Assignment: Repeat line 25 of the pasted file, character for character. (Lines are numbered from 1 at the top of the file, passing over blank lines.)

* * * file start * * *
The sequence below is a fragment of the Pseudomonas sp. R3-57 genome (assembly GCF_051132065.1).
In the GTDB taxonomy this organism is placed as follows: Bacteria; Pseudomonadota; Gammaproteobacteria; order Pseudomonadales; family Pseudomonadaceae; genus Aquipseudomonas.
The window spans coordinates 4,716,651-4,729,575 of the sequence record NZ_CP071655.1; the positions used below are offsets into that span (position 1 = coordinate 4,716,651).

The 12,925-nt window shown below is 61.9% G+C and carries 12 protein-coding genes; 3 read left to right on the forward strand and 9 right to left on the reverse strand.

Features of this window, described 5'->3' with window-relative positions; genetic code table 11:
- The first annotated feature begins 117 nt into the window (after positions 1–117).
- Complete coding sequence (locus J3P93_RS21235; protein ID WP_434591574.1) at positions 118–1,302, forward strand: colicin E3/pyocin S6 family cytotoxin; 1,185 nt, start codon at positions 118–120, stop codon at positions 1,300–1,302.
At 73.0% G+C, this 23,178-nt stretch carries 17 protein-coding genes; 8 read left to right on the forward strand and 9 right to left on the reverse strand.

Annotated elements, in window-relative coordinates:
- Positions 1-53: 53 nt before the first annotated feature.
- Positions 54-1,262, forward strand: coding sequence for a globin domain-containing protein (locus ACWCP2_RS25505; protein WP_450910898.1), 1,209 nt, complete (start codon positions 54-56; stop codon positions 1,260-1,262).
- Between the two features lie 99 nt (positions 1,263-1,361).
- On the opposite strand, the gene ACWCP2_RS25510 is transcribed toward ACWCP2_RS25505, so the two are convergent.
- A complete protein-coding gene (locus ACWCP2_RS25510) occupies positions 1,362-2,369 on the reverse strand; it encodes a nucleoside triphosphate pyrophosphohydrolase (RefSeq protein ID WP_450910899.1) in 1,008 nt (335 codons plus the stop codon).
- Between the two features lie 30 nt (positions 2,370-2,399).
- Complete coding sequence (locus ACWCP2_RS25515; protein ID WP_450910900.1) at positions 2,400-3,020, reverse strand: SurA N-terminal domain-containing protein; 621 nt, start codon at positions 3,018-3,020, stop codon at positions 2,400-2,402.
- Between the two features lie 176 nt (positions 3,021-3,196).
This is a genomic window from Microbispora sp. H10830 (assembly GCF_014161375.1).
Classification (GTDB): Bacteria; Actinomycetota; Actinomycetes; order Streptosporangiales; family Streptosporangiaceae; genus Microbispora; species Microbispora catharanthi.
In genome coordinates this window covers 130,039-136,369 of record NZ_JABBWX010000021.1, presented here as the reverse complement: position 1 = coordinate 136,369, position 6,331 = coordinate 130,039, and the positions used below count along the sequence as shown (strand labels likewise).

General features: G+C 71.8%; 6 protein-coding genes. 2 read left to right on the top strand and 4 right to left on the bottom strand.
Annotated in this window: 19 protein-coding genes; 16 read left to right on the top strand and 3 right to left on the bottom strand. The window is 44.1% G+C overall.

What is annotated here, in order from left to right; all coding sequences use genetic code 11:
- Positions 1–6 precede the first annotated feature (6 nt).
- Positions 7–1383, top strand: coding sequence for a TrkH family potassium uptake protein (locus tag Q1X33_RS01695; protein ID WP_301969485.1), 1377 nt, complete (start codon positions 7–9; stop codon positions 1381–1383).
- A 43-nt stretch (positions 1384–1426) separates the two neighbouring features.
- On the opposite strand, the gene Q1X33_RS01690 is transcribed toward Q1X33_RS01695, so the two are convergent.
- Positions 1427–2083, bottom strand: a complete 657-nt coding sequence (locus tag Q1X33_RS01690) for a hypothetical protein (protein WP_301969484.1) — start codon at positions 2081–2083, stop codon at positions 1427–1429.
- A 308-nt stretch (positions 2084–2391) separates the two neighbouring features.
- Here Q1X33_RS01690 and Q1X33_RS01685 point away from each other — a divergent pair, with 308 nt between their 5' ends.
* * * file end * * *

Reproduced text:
- Positions 7–1383, top strand: coding sequence for a TrkH family potassium uptake protein (locus tag Q1X33_RS01695; protein ID WP_301969485.1), 1377 nt, complete (start codon positions 7–9; stop codon positions 1381–1383).